Community builders continues to grow

Sixth graders from Waverly Shell-Rock and St. Paul’s Elementary learn what it means to be a leader from Wartburg students. — Emily Novotny/TRUMPET

Community Builders, a program that is a requirement of the ID 315 course, Leadership Theories and Practices, has grown over the years with volunteers and the number of sections the class offers.

The Community Builders program was started by Dr. Fred Waldstein 12 years ago. In 2010, Dr. Waldstein received the MacJannet Prize for Global Citizenship international award. At that time, Wartburg was the first of two colleges and universities to receive that award.

Bill Soesbe, assistant professor of education and ID 315 professor said that over the years, the program has grown in terms of adult volunteers and the number of course sections offered.

“The number of adult volunteers went from 18 to nearly 30 and last year we added a third section of the class for one semester to meet the needs of the student body,” Soesbe said.

Students taking the class partner with Waverly Shell-Rock and St. Paul’s Elementary sixth graders to help them understand leadership, community service, service learning, volunteerism and the importance they play in their communities, Amanda Sanderman, School Partnership Coordinator said.

“To the leadership students, if they can lead this group, they can lead a board group, classroom, or any other situation and that’s why we focus on the leadership side of it,” Sanderman said.

Soesbe said the program was created out of a set of needs for the middle schools, community and Wartburg. These needs ranged from learning more about leadership, how to educate citizens of the community and a place where students could practice their leadership skills.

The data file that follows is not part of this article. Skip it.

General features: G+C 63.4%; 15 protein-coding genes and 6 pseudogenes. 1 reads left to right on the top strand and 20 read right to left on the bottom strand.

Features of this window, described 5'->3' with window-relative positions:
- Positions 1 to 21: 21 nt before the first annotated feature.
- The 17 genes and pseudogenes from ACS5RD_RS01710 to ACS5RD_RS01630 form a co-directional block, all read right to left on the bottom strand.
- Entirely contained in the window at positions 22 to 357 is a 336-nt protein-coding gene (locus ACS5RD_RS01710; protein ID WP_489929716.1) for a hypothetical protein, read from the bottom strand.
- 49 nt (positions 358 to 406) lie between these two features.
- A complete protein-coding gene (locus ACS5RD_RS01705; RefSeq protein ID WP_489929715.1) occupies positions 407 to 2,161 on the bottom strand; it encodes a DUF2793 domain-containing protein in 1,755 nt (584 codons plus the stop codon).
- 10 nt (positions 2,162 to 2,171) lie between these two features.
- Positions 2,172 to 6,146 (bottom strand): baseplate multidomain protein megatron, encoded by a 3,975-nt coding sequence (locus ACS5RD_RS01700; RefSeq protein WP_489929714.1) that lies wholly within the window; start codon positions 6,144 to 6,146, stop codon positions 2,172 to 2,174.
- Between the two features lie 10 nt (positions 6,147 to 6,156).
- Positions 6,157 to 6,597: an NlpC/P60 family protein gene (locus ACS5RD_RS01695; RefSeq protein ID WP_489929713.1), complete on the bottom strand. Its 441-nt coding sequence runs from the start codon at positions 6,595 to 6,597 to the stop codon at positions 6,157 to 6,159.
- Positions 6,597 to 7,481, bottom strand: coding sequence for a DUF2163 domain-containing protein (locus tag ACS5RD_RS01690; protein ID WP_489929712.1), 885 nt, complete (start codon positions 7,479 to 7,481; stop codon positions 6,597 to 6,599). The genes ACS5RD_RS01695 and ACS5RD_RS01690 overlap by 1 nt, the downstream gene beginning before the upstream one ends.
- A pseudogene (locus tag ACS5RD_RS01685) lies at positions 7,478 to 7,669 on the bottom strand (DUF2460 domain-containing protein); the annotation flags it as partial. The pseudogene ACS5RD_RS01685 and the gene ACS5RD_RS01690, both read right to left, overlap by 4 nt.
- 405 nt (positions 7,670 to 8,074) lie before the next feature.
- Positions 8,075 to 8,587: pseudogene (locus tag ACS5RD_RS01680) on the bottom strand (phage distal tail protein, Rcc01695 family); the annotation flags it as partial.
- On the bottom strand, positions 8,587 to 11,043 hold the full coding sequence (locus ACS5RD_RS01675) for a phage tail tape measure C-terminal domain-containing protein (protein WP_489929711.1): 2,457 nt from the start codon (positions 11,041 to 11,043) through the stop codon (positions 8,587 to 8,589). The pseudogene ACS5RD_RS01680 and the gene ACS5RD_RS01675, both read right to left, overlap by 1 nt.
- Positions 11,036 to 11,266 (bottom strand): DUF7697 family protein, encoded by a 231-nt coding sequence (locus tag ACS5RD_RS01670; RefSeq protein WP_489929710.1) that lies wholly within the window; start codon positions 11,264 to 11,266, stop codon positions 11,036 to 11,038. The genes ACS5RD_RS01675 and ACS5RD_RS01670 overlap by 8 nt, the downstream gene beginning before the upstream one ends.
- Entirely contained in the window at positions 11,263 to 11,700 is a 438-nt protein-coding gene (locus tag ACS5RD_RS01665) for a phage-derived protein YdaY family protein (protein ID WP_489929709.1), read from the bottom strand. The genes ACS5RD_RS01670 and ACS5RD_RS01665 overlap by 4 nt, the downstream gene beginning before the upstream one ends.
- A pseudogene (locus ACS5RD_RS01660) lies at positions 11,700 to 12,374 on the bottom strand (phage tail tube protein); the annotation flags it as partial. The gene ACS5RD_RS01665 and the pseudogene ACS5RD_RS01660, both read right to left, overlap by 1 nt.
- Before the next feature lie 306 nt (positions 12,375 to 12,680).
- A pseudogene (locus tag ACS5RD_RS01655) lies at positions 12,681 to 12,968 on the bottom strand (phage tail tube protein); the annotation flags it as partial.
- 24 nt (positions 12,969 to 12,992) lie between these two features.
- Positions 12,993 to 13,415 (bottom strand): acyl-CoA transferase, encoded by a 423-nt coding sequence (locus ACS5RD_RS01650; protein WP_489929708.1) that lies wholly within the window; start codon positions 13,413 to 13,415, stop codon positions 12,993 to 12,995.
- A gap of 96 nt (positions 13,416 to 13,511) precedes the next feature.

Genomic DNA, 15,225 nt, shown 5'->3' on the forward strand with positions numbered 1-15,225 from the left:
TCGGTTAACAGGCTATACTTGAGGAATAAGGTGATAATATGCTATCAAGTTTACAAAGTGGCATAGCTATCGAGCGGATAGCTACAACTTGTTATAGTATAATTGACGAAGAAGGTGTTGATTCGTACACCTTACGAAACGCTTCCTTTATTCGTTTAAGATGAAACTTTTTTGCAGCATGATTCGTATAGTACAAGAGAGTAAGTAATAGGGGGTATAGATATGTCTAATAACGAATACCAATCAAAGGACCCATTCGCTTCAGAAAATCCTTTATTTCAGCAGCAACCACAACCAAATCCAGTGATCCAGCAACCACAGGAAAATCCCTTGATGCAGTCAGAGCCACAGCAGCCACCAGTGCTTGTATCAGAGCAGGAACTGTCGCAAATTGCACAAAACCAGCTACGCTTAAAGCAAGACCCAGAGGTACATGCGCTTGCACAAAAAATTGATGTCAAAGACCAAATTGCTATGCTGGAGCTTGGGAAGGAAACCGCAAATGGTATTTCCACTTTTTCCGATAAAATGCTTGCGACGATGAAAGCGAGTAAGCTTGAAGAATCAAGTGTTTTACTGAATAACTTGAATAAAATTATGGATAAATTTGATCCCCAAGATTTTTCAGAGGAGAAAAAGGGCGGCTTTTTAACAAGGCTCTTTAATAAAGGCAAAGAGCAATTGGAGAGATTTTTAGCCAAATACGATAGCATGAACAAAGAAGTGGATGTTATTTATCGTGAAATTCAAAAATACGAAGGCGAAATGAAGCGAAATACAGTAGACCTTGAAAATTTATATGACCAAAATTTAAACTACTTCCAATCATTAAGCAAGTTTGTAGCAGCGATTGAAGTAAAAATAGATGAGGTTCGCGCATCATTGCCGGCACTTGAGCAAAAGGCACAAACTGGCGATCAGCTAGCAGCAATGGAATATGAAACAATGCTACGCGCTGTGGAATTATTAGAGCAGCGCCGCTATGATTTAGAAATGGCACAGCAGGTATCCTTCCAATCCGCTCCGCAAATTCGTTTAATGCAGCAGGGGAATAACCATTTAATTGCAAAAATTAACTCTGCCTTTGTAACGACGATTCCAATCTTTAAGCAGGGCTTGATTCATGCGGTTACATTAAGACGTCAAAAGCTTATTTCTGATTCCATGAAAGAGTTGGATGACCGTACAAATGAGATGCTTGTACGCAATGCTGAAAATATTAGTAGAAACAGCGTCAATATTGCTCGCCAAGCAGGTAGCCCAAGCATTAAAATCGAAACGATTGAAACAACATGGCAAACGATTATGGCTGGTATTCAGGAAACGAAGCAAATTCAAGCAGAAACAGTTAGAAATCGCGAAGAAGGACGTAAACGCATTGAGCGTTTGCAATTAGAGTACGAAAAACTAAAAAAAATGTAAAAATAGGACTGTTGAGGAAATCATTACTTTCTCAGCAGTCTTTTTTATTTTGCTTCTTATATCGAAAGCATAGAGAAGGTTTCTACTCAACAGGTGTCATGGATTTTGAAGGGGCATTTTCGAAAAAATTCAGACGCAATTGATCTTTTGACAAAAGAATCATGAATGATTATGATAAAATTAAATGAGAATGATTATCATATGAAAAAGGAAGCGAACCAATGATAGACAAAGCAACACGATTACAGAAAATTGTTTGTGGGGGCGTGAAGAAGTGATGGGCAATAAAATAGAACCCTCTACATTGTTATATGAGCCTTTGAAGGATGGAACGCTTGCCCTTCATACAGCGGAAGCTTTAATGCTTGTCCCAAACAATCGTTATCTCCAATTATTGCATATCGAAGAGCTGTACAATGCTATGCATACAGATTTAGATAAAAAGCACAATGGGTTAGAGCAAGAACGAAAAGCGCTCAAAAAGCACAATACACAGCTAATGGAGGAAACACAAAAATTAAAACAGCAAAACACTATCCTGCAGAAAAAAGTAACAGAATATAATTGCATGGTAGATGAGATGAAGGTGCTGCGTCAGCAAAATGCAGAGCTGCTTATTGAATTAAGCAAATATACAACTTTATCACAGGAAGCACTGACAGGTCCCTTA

“Community Builders serves as an opportunity where students can go out and actually perform service, leadership and practice what they have been talking about,” Soesbe said.

The focus of Community Builders is always the same but each semester, the focus is different. First semester is focused on local communities, educating students on various organizations in the area and second semester is focused internationally, educating students on international issues, Sanderman said.

Richard Beeler, a student enrolled in ID 315, meets five times during the semester with his group of sixth graders, teaching about what it means to be a leader, volunteering and what service learning is through different activities and discussions.

“I think Community Builders is important because it gives Wartburg a chance to have a leadership role within our community,” Beeler said.

The program wouldn’t be as successful as it is without a collaboration of a lot of different people, entities and organizations, Soesbe said.

“The leadership students learn self-awareness, about who they are, and what their strengths and weaknesses are,” Soesbe said. “The sixth graders get educated on how they can contribute to their community.”

Soesbe said the students also have an ownership for their own learning and the success of the program lies with the students.

“They’re the ones that are going to make and have made this program great,” Soesbe said. “You get out what you put in and they’re learning that very quickly as a part of their experiences

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